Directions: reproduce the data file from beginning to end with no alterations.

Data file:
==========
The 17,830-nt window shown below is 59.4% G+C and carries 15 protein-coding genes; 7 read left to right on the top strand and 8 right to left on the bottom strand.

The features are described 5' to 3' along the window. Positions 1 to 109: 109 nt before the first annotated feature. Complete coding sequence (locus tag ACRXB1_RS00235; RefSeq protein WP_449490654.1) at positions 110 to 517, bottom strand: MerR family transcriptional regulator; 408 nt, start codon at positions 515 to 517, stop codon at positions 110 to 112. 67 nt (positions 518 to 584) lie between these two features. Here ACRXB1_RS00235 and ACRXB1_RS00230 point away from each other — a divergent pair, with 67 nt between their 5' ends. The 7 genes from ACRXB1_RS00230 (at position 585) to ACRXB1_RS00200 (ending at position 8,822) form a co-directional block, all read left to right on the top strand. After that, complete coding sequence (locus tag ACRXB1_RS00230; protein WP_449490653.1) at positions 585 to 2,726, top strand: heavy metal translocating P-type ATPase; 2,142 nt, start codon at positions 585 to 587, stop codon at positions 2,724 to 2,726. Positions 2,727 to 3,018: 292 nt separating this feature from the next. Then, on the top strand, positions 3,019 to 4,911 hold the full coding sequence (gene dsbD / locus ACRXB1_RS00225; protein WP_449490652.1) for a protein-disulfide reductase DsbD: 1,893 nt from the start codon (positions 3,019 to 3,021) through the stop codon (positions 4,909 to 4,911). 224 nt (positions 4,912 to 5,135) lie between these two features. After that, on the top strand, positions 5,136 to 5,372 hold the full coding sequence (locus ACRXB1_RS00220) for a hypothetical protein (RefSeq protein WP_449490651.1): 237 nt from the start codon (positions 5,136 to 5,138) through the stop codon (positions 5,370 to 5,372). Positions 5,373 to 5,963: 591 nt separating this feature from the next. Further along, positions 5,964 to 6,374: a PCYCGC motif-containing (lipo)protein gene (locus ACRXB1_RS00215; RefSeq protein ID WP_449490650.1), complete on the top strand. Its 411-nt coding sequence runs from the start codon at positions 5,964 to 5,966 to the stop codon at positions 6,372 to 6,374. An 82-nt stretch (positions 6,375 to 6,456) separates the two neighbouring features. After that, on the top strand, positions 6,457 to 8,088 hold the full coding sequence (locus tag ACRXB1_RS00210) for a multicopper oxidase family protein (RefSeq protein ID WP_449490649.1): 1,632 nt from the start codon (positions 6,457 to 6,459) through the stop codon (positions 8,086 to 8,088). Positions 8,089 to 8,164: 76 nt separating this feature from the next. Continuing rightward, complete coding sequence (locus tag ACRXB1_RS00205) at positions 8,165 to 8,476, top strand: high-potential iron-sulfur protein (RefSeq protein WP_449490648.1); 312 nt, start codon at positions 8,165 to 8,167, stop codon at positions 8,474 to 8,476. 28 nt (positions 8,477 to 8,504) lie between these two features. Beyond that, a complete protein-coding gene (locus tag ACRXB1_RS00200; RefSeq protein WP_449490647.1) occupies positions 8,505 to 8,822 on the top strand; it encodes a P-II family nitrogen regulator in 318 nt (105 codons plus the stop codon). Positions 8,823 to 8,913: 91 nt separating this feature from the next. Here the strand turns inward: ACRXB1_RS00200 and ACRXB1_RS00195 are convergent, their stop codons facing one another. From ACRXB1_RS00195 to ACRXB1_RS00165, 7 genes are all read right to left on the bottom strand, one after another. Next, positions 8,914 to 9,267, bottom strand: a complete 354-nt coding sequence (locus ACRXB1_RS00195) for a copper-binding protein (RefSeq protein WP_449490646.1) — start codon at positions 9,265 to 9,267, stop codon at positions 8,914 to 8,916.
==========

The 17,830-nt window shown below is 59.4% G+C and carries 15 protein-coding genes; 7 read left to right on the top strand and 8 right to left on the bottom strand.

The features are described 5' to 3' along the window. Positions 1 to 109: 109 nt before the first annotated feature. Complete coding sequence (locus tag ACRXB1_RS00235; RefSeq protein WP_449490654.1) at positions 110 to 517, bottom strand: MerR family transcriptional regulator; 408 nt, start codon at positions 515 to 517, stop codon at positions 110 to 112. 67 nt (positions 518 to 584) lie between these two features. Here ACRXB1_RS00235 and ACRXB1_RS00230 point away from each other — a divergent pair, with 67 nt between their 5' ends. The 7 genes from ACRXB1_RS00230 (at position 585) to ACRXB1_RS00200 (ending at position 8,822) form a co-directional block, all read left to right on the top strand. After that, complete coding sequence (locus tag ACRXB1_RS00230; protein WP_449490653.1) at positions 585 to 2,726, top strand: heavy metal translocating P-type ATPase; 2,142 nt, start codon at positions 585 to 587, stop codon at positions 2,724 to 2,726. Positions 2,727 to 3,018: 292 nt separating this feature from the next. Then, on the top strand, positions 3,019 to 4,911 hold the full coding sequence (gene dsbD / locus ACRXB1_RS00225; protein WP_449490652.1) for a protein-disulfide reductase DsbD: 1,893 nt from the start codon (positions 3,019 to 3,021) through the stop codon (positions 4,909 to 4,911). 224 nt (positions 4,912 to 5,135) lie between these two features. After that, on the top strand, positions 5,136 to 5,372 hold the full coding sequence (locus ACRXB1_RS00220) for a hypothetical protein (RefSeq protein WP_449490651.1): 237 nt from the start codon (positions 5,136 to 5,138) through the stop codon (positions 5,370 to 5,372). Positions 5,373 to 5,963: 591 nt separating this feature from the next. Further along, positions 5,964 to 6,374: a PCYCGC motif-containing (lipo)protein gene (locus ACRXB1_RS00215; RefSeq protein ID WP_449490650.1), complete on the top strand. Its 411-nt coding sequence runs from the start codon at positions 5,964 to 5,966 to the stop codon at positions 6,372 to 6,374. An 82-nt stretch (positions 6,375 to 6,456) separates the two neighbouring features. After that, on the top strand, positions 6,457 to 8,088 hold the full coding sequence (locus tag ACRXB1_RS00210) for a multicopper oxidase family protein (RefSeq protein ID WP_449490649.1): 1,632 nt from the start codon (positions 6,457 to 6,459) through the stop codon (positions 8,086 to 8,088). Positions 8,089 to 8,164: 76 nt separating this feature from the next. Continuing rightward, complete coding sequence (locus tag ACRXB1_RS00205) at positions 8,165 to 8,476, top strand: high-potential iron-sulfur protein (RefSeq protein WP_449490648.1); 312 nt, start codon at positions 8,165 to 8,167, stop codon at positions 8,474 to 8,476. 28 nt (positions 8,477 to 8,504) lie between these two features. Beyond that, a complete protein-coding gene (locus tag ACRXB1_RS00200; RefSeq protein WP_449490647.1) occupies positions 8,505 to 8,822 on the top strand; it encodes a P-II family nitrogen regulator in 318 nt (105 codons plus the stop codon). Positions 8,823 to 8,913: 91 nt separating this feature from the next. Here the strand turns inward: ACRXB1_RS00200 and ACRXB1_RS00195 are convergent, their stop codons facing one another. From ACRXB1_RS00195 to ACRXB1_RS00165, 7 genes are all read right to left on the bottom strand, one after another. Next, positions 8,914 to 9,267, bottom strand: a complete 354-nt coding sequence (locus ACRXB1_RS00195) for a copper-binding protein (RefSeq protein WP_449490646.1) — start codon at positions 9,265 to 9,267, stop codon at positions 8,914 to 8,916.